Gut microbiota contributes to the distinction between two traditional Chinese medicine syndromes of ulcerative colitis.

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Gut microbiota contributes to the distinction between two traditional Chinese medicine syndromes of ulcerative colitis.

World J Gastroenterol. 2019 Jul 07;25(25):3242-3255

Authors: Zhang YL, Cai LT, Qi JY, Lin YZ, Dai YC, Jiao N, Chen YL, Zheng L, Wang BB, Zhu LX, Tang ZP, Zhu RX

Abstract
BACKGROUND: Ulcerative colitis (UC) is considered to be closely associated with alteration of intestinal microorganisms. According to the traditional Chinese medicine (TCM) theory, UC can be divided into two disease syndromes called Pi-Xu-Shi-Yun (PXSY) and Da-Chang-Shi-Re (DCSR). The relationships among gut microbiota, TCM syndromes, and UC pathogenesis have not been well investigated.
AIM: To investigate the role of gut microbiota in UC and the distinction of microbiota dysbiosis between PXSY and DCSR syndromes.
METHODS: From May 2015 to February 2016, UC patients presenting to LongHua Hospital who met the established inclusion and exclusion criteria were enrolled in this retrospective study. Fresh stool specimens of UC patients with PXSY or DCSR were collected. The feces of the control group came from the health examination population of Longhua Hospital. The composition of gut bacterial communities in stool samples was determined by the pyrosequencing of 16S ribosomal RNA. The high-throughput sequencing reads were processed with QIIME, and biological functions were predicted using Phylogenetic Investigation of Communities by Reconstruction of Unobserved States.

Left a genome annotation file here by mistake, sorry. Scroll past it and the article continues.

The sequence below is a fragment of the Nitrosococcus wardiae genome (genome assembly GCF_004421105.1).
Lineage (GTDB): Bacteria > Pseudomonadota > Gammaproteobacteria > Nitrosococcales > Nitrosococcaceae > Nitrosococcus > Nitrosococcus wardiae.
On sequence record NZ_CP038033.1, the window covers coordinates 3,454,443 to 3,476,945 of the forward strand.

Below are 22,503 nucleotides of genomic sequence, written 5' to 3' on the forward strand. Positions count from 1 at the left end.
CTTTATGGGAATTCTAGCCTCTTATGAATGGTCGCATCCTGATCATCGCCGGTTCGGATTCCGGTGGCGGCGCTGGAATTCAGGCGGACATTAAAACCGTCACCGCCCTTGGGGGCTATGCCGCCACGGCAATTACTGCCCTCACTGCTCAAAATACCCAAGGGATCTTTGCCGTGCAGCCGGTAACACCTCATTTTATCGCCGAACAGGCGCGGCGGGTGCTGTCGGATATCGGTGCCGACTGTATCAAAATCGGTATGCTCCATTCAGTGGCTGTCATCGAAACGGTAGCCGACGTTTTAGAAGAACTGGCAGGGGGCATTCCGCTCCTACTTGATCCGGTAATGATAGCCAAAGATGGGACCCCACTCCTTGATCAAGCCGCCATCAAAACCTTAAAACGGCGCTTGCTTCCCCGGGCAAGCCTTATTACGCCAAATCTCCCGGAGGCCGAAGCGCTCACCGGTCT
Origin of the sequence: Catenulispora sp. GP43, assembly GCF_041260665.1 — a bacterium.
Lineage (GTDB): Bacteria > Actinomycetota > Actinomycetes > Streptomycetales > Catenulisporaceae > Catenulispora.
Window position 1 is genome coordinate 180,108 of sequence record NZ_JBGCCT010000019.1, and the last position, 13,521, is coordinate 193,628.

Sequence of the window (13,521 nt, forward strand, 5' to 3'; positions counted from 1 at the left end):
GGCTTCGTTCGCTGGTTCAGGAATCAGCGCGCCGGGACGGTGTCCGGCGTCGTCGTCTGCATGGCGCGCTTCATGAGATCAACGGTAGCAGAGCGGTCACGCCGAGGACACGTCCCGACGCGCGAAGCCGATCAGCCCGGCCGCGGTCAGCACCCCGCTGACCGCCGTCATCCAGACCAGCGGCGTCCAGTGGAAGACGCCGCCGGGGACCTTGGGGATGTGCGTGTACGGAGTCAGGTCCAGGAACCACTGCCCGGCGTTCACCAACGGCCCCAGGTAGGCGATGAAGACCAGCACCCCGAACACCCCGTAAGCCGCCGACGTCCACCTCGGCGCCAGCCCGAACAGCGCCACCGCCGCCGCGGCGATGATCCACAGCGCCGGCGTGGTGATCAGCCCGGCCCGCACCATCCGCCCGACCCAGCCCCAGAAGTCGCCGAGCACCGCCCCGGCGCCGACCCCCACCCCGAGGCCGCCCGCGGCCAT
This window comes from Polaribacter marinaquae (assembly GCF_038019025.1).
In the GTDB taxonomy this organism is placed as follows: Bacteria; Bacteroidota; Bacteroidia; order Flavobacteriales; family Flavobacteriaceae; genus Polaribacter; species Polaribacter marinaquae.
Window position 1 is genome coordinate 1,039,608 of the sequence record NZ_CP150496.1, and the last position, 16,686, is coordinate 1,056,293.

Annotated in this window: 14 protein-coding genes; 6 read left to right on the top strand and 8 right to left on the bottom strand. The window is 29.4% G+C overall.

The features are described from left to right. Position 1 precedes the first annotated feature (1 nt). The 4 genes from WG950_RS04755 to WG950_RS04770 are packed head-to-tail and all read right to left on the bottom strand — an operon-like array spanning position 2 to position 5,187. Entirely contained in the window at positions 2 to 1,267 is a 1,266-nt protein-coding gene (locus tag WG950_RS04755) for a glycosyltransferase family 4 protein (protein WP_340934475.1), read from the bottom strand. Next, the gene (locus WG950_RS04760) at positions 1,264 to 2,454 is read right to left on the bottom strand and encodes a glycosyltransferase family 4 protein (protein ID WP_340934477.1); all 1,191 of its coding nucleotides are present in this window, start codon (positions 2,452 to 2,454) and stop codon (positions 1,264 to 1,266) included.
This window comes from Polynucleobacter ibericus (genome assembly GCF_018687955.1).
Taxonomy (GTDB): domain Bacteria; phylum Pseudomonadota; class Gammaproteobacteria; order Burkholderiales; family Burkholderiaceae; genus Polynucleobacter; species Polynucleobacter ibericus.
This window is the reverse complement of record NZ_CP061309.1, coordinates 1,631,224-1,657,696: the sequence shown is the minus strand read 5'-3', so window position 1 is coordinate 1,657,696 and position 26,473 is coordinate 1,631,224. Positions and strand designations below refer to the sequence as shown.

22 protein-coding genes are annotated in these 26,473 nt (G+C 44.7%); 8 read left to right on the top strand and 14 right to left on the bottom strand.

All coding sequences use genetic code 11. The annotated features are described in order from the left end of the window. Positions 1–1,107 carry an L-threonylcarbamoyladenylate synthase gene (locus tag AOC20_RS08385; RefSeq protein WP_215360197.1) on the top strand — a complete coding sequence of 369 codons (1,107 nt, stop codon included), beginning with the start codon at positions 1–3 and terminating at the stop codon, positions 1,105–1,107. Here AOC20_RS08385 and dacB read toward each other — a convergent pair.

RESULTS: The composition of gut bacterial communities in 93 stool samples (30 healthy controls, 32 patients with PXSY syndrome, and 31 patients with DCSR syndrome) was determined by the pyrosequencing of 16S ribosomal RNA. Beta diversity showed that the composition of the microbiota was different among the three groups. At the family level, Porphyromonadaceae, Rikeneliaceae, and Lachnospiraceae significantly decreased while Enterococcus, Streptococcus, and other potential pathogens significantly increased in UC patients compared to healthy subjects. At the genus level, Parabacteroides, Dorea, and Ruminococcus decreased while Faeca-libacterium showed increased abundance in UC compared to healthy controls. Five differential taxa were identified between PXSY and DCSR syndromes. At the genus level, a significantly increased abundance of Streptococcus was observed in DCSR patients, while Lachnoclostridium increased in PXSY patients. The differential functional pathways of the gut microbiome between the PXSY and DCSR groups mainly included lipid metabolism, immunity, and the metabolism of polypeptides.
CONCLUSION: Our study suggests that the gut microbiota contributes to the distinction between the two TCM syndromes of UC.

PMID: 31333315 [PubMed – in process]

PubMed Link: https://www.ncbi.nlm.nih.gov/pubmed/31333315?dopt=Abstract